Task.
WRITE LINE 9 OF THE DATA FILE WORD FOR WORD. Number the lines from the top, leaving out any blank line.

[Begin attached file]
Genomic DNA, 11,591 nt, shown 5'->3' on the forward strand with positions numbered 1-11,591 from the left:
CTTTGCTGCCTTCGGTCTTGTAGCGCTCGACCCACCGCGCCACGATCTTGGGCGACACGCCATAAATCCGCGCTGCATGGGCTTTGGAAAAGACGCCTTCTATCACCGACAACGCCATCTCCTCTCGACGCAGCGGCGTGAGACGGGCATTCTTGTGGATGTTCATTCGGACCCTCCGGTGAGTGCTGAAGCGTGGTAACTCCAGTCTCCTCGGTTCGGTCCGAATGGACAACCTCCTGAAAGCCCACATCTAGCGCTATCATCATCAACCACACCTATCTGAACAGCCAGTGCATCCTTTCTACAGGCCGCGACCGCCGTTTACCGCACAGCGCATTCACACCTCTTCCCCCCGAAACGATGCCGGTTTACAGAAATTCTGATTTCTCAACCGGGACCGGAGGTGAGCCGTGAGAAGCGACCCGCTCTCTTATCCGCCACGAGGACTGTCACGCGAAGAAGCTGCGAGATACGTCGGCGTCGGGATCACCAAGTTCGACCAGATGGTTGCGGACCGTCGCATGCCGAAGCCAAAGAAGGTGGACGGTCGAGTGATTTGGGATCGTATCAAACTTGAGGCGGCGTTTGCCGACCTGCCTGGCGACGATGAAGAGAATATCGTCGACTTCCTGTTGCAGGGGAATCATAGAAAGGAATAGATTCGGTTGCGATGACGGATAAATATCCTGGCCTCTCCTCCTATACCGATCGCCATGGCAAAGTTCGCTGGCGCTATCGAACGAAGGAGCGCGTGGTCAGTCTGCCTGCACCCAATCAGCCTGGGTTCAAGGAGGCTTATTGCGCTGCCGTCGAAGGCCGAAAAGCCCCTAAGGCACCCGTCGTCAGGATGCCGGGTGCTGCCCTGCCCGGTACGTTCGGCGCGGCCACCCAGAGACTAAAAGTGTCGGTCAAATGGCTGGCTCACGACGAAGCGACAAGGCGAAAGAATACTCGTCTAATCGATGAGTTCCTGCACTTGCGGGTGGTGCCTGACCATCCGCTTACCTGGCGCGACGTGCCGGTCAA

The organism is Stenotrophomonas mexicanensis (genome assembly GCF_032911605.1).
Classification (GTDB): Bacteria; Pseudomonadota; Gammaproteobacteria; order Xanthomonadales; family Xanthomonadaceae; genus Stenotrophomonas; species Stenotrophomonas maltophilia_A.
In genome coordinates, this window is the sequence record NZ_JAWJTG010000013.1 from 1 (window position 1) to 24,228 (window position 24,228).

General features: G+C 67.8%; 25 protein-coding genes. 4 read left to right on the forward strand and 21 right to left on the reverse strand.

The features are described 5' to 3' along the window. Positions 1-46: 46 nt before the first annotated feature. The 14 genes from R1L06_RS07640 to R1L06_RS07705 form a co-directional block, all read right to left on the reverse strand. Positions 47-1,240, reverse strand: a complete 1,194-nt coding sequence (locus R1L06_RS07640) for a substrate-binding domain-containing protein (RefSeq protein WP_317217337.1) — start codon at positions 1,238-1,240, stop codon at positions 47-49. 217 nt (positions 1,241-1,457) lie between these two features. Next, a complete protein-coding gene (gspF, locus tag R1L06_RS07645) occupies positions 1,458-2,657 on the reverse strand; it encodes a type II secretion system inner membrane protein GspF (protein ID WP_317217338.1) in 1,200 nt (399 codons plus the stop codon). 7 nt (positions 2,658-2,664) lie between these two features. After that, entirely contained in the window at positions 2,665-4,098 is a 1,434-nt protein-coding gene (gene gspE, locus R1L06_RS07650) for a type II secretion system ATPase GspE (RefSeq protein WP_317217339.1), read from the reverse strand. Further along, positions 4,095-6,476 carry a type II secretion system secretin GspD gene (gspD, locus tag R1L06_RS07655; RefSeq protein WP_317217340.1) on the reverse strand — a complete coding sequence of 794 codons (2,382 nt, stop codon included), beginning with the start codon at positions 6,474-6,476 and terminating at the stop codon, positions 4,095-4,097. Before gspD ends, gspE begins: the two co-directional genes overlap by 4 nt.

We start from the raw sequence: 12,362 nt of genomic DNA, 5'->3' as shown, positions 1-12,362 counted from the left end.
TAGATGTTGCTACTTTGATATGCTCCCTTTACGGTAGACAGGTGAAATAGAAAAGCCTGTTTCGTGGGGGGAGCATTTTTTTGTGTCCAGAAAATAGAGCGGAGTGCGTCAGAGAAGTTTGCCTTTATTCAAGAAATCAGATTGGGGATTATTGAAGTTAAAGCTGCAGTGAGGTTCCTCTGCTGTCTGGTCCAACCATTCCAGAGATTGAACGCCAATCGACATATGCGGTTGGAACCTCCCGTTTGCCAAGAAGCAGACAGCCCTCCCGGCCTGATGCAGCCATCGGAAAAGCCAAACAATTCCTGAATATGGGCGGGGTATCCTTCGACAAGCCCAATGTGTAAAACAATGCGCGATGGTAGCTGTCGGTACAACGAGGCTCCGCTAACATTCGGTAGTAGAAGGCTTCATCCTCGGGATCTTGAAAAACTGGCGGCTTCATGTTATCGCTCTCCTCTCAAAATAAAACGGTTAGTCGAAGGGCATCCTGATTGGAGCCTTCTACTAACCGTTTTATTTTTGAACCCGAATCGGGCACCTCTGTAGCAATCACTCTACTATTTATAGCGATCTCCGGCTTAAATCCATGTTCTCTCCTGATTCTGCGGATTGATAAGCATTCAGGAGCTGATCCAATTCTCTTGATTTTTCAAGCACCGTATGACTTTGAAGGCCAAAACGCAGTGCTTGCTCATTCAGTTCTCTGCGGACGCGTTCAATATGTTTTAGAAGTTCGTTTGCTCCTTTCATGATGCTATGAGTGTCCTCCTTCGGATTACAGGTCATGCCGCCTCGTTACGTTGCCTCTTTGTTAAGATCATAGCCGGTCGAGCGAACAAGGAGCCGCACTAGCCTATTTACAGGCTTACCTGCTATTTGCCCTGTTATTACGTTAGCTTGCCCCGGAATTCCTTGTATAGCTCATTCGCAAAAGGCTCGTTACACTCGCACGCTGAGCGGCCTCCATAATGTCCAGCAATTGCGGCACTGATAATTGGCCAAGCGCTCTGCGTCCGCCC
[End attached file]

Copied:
TAGATGTTGCTACTTTGATATGCTCCCTTTACGGTAGACAGGTGAAATAGAAAAGCCTGTTTCGTGGGGGGAGCATTTTTTTGTGTCCAGAAAATAGAGCGGAGTGCGTCAGAGAAGTTTGCCTTTATTCAAGAAATCAGATTGGGGATTATTGAAGTTAAAGCTGCAGTGAGGTTCCTCTGCTGTCTGGTCCAACCATTCCAGAGATTGAACGCCAATCGACATATGCGGTTGGAACCTCCCGTTTGCCAAGAAGCAGACAGCCCTCCCGGCCTGATGCAGCCATCGGAAAAGCCAAACAATTCCTGAATATGGGCGGGGTATCCTTCGACAAGCCCAATGTGTAAAACAATGCGCGATGGTAGCTGTCGGTACAACGAGGCTCCGCTAACATTCGGTAGTAGAAGGCTTCATCCTCGGGATCTTGAAAAACTGGCGGCTTCATGTTATCGCTCTCCTCTCAAAATAAAACGGTTAGTCGAAGGGCATCCTGATTGGAGCCTTCTACTAACCGTTTTATTTTTGAACCCGAATCGGGCACCTCTGTAGCAATCACTCTACTATTTATAGCGATCTCCGGCTTAAATCCATGTTCTCTCCTGATTCTGCGGATTGATAAGCATTCAGGAGCTGATCCAATTCTCTTGATTTTTCAAGCACCGTATGACTTTGAAGGCCAAAACGCAGTGCTTGCTCATTCAGTTCTCTGCGGACGCGTTCAATATGTTTTAGAAGTTCGTTTGCTCCTTTCATGATGCTATGAGTGTCCTCCTTCGGATTACAGGTCATGCCGCCTCGTTACGTTGCCTCTTTGTTAAGATCATAGCCGGTCGAGCGAACAAGGAGCCGCACTAGCCTATTTACAGGCTTACCTGCTATTTGCCCTGTTATTACGTTAGCTTGCCCCGGAATTCCTTGTATAGCTCATTCGCAAAAGGCTCGTTACACTCGCACGCTGAGCGGCCTCCATAATGTCCAGCAATTGCGGCACTGATAATTGGCCAAGCGCTCTGCGTCCGCCC